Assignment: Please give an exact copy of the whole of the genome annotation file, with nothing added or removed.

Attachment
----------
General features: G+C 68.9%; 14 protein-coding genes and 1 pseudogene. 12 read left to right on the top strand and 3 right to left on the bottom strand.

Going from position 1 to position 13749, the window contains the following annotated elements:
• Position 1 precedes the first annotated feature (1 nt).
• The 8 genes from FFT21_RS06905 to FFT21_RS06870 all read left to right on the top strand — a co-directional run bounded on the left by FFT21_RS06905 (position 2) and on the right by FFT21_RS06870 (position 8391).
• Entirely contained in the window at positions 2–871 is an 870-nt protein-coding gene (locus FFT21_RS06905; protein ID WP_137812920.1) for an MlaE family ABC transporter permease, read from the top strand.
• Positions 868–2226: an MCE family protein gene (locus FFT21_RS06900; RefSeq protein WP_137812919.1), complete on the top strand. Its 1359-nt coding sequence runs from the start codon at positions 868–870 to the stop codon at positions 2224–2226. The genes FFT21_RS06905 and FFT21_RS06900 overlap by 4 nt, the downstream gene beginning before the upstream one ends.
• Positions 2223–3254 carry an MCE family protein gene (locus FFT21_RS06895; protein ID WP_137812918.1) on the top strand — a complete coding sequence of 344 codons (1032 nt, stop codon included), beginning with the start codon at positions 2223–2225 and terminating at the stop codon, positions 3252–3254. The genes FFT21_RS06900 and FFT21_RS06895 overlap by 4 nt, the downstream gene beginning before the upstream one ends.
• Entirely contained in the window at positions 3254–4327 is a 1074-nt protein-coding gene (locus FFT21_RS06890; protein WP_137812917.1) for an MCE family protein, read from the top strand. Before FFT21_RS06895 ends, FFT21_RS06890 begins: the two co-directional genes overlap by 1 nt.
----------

General features: G+C 68.9%; 14 protein-coding genes and 1 pseudogene. 12 read left to right on the top strand and 3 right to left on the bottom strand.

Going from position 1 to position 13749, the window contains the following annotated elements:
• Position 1 precedes the first annotated feature (1 nt).
• The 8 genes from FFT21_RS06905 to FFT21_RS06870 all read left to right on the top strand — a co-directional run bounded on the left by FFT21_RS06905 (position 2) and on the right by FFT21_RS06870 (position 8391).
• Entirely contained in the window at positions 2–871 is an 870-nt protein-coding gene (locus FFT21_RS06905; protein ID WP_137812920.1) for an MlaE family ABC transporter permease, read from the top strand.
• Positions 868–2226: an MCE family protein gene (locus FFT21_RS06900; RefSeq protein WP_137812919.1), complete on the top strand. Its 1359-nt coding sequence runs from the start codon at positions 868–870 to the stop codon at positions 2224–2226. The genes FFT21_RS06905 and FFT21_RS06900 overlap by 4 nt, the downstream gene beginning before the upstream one ends.
• Positions 2223–3254 carry an MCE family protein gene (locus FFT21_RS06895; protein ID WP_137812918.1) on the top strand — a complete coding sequence of 344 codons (1032 nt, stop codon included), beginning with the start codon at positions 2223–2225 and terminating at the stop codon, positions 3252–3254. The genes FFT21_RS06900 and FFT21_RS06895 overlap by 4 nt, the downstream gene beginning before the upstream one ends.
• Entirely contained in the window at positions 3254–4327 is a 1074-nt protein-coding gene (locus FFT21_RS06890; protein WP_137812917.1) for an MCE family protein, read from the top strand. Before FFT21_RS06895 ends, FFT21_RS06890 begins: the two co-directional genes overlap by 1 nt.